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  1. Acknowledge the problem. Putting off saving for retirement, or dealing with the inadequacies of your savings method, only makes matters worse. The sooner you get started the better. And don’t wait until all debt is paid off before you begin saving.
  2. Increase savings by one percent to two percent every year. This modest goal can help people significantly boost their long-term results without feeling a pinch.
  3. Realistically plan for how long you'll live. One in four people turning 65 today will live past 90, making it critical to save for the long haul. Many people plan how much they need to save based on the widely recommended four percent rule, which advises retirees to take out no more than four percent of the value of their retirement accounts (adjusted for inflation) each year. However new studies reveal that a 2.8 percent withdrawal rate is a safer bet for making your money last as long as you do.
  4. Don't underestimate the impact of inflation. Many people don’t take this into account. Even if inflation remains low for the next 30 years (it won’t), the impact can be devastating.
  5. Don't count on working longer to make up for your savings shortfall. Almost half of today’s retirees were forced to leave the workforce earlier than planned.
  6. Prioritize building an emergency fund equal to two years of household income. Life happens, and we should all expect the unexpected, so everyone needs more than a few months of savings socked away.

Related: 4 Things Small Business Owners Must Do to Retire Comfortably

Building an emergency fund equal to two years of income may seem like a daunting task, especially when you are trying to save money for retirement. But what if you could build a retirement fund that doubles as an emergency fund? After researching more than 450 financial products and strategies, I’ve found only one that can do that and help people meet the retirement challenges outlined above.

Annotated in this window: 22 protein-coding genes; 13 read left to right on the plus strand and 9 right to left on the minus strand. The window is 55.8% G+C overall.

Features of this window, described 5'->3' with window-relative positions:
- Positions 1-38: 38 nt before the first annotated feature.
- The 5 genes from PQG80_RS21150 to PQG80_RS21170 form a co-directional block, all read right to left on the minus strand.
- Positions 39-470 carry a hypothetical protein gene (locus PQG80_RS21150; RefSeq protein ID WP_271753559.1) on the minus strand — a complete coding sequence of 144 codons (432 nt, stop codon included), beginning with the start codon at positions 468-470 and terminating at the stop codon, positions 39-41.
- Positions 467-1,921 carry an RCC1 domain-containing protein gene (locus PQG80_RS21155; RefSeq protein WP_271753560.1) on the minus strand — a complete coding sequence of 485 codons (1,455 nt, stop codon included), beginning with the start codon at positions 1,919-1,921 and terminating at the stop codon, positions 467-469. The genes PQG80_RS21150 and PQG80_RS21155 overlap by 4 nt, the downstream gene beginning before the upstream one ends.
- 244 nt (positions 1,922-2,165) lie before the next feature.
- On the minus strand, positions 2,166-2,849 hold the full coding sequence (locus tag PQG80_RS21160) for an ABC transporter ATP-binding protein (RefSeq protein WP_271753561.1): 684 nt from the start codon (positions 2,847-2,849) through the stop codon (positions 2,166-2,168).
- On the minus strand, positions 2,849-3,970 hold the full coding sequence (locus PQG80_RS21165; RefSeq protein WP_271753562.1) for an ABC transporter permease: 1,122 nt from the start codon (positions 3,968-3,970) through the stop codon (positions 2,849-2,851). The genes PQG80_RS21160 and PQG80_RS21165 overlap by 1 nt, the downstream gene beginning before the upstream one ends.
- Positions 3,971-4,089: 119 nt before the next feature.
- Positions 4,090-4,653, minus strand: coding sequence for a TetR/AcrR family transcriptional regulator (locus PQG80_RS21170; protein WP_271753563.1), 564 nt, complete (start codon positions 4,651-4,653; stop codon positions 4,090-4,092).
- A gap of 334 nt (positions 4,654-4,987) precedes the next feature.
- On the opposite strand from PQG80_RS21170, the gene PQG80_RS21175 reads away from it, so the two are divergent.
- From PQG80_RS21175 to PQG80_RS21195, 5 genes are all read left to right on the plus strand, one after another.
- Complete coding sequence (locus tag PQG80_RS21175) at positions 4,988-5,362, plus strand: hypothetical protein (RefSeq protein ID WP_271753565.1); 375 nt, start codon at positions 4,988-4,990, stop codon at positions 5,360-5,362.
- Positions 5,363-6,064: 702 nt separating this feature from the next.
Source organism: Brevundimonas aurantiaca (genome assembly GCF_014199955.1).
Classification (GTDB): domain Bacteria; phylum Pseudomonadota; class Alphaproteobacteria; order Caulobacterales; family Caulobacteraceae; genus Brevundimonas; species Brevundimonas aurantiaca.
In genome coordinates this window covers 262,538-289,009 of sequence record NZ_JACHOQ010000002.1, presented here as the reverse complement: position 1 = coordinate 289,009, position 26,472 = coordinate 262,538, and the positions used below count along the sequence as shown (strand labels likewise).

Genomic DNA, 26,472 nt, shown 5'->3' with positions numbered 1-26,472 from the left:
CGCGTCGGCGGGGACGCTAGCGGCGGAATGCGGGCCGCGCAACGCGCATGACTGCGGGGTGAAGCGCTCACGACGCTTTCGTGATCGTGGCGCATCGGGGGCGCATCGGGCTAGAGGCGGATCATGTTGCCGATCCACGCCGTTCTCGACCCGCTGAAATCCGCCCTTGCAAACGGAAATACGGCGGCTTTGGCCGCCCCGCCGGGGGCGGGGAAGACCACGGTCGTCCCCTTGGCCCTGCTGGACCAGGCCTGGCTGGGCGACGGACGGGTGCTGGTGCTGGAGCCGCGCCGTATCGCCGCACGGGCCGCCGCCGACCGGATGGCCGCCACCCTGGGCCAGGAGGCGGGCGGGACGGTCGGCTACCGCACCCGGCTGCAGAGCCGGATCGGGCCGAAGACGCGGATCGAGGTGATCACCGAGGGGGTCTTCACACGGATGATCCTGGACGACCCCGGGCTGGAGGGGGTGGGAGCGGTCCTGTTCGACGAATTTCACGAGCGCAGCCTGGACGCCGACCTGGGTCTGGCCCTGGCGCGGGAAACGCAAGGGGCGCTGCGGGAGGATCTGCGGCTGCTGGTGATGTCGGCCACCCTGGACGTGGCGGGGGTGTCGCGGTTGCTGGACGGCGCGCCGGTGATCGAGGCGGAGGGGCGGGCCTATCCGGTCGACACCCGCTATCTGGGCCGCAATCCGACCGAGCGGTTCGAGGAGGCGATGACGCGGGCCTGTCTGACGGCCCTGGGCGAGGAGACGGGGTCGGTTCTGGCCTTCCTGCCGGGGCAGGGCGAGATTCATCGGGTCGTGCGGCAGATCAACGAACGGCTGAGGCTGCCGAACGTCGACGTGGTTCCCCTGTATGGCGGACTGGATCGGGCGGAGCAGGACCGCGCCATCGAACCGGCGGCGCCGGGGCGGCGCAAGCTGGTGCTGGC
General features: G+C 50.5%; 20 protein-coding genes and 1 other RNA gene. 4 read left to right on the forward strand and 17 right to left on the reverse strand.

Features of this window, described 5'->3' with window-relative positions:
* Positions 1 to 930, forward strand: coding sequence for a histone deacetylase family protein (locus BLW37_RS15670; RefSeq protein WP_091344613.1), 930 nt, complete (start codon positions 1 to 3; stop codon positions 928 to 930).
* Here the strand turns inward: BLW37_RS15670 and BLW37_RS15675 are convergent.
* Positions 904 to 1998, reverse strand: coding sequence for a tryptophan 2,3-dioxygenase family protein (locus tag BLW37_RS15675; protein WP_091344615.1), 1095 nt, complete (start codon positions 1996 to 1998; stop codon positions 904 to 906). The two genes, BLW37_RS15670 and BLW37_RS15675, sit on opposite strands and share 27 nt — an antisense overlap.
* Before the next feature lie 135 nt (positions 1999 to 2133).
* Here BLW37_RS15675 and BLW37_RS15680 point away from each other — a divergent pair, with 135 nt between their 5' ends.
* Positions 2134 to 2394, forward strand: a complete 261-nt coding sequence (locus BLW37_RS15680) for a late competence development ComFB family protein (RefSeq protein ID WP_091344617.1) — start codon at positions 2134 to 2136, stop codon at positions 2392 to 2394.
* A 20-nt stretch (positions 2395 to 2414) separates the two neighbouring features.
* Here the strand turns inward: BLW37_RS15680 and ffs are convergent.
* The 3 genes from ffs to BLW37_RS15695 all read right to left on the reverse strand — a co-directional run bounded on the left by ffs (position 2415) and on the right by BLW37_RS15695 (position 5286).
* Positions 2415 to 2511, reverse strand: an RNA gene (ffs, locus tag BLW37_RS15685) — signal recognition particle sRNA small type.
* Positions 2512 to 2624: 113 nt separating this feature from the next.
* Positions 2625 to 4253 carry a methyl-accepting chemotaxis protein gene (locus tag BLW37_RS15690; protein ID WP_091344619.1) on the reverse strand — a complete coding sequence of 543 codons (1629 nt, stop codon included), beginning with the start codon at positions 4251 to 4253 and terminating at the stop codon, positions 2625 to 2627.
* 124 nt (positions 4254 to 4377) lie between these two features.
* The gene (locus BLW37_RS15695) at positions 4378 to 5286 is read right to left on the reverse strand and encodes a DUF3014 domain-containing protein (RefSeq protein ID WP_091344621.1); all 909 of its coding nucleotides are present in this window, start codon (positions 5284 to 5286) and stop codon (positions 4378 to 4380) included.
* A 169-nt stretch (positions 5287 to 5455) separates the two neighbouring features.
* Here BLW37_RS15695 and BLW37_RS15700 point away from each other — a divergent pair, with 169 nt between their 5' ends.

This method, which I call “ Bank On Yourself,” allows families to grow real savings predictably and safely without the volatility of stocks and other investments. The returns are actually locked-in and not subject to wild market fluctuations. The numbers on annual statements represent real wealth that doesn’t disappear when the markets crash.

Related: Retiring at 27: Ambitious, Lazy or Crazy?

Each plan is guaranteed to grow by a larger dollar amount every single year, even if the market tanks. Added bonuses include liquidity, tax advantages and the ability to be your own source of financing.

Instead of risking most of their retirement assets in volatile investments and shaky schemes, more than 500,000 Americans are using this predictable, secure savings method that’s delivered positive annual growth for more than 160 years. So if you want a real retirement makeover, consider one that will allow you to bypass Wall Street; fire your banker; and take back control of your financial future.